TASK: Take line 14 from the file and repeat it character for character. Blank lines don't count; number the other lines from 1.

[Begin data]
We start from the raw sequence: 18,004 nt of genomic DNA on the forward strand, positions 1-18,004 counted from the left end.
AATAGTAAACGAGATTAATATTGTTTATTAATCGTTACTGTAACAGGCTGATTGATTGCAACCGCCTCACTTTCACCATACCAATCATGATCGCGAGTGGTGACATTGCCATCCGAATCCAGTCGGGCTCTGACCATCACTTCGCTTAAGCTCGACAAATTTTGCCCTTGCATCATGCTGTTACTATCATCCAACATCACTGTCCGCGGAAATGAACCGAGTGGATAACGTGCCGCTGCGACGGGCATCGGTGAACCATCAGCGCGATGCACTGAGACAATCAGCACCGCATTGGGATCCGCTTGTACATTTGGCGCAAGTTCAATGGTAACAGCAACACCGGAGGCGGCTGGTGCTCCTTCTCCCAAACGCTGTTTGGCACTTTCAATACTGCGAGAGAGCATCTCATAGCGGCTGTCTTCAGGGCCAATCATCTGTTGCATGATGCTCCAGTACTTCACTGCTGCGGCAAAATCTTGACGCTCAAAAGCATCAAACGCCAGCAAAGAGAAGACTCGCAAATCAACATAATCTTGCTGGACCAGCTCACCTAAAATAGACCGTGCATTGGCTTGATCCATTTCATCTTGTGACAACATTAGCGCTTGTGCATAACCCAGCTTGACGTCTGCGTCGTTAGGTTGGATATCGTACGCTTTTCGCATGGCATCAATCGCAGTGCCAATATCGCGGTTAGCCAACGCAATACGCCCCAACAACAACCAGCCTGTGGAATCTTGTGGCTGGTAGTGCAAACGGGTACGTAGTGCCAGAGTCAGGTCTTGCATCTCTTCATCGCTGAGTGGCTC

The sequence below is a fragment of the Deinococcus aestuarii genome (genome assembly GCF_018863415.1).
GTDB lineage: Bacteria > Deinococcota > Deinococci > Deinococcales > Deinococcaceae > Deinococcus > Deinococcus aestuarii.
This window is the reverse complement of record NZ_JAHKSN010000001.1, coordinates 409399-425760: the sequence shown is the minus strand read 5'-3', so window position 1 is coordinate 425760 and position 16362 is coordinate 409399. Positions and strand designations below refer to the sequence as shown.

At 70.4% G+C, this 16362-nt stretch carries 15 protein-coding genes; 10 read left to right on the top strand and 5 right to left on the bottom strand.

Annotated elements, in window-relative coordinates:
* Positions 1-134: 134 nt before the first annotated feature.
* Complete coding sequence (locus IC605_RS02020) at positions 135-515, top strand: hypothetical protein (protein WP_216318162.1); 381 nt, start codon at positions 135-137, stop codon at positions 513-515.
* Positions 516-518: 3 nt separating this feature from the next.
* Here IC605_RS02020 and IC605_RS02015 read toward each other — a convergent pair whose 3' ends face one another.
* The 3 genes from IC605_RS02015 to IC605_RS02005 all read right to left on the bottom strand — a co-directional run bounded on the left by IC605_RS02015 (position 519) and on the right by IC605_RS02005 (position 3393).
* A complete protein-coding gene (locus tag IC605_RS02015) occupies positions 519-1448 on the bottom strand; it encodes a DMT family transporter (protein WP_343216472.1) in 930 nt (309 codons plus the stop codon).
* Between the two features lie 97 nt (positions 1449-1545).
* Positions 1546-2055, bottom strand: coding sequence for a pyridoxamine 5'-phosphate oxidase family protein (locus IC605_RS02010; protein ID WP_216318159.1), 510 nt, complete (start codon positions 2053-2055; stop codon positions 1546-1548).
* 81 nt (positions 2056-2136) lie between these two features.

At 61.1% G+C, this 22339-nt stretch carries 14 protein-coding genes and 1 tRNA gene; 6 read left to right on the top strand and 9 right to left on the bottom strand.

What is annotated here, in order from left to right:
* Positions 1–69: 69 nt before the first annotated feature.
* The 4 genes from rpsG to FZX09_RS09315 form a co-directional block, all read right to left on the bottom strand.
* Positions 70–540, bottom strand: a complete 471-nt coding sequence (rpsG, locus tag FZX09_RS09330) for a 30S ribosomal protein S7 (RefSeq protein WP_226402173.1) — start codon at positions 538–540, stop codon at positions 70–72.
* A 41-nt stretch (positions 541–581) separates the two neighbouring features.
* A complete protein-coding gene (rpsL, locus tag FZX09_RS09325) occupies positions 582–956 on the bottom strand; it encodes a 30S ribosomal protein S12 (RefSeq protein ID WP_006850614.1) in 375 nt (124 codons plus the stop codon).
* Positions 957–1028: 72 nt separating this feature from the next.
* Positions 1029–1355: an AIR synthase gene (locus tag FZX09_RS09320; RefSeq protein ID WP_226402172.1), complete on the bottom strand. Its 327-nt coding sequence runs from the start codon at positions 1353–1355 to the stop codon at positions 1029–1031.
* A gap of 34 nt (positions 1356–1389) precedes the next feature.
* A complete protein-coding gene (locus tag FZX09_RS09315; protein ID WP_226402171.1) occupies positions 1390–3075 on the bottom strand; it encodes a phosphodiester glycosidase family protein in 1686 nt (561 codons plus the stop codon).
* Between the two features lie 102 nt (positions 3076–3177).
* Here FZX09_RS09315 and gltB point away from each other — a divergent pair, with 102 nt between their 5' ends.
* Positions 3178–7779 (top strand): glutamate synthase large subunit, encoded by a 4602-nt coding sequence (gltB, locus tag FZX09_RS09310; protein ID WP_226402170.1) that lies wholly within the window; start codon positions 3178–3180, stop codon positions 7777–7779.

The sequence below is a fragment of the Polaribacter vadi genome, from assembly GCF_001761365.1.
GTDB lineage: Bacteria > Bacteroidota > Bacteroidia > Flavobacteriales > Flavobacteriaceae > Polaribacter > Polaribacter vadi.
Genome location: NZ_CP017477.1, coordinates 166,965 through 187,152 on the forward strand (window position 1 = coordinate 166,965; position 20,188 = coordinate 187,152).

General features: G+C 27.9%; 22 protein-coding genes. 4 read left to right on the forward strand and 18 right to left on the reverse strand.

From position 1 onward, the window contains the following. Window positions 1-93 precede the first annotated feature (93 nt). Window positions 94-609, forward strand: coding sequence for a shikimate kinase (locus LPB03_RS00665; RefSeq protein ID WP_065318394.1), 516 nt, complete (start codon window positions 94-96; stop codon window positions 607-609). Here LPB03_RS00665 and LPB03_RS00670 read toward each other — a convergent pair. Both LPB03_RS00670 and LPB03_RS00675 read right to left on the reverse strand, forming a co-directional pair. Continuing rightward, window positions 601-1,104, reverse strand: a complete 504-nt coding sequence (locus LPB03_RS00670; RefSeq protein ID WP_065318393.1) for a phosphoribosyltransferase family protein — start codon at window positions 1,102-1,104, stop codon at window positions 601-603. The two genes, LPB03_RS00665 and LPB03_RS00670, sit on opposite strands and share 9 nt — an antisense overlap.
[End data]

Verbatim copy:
* Between the two features lie 97 nt (positions 1449-1545).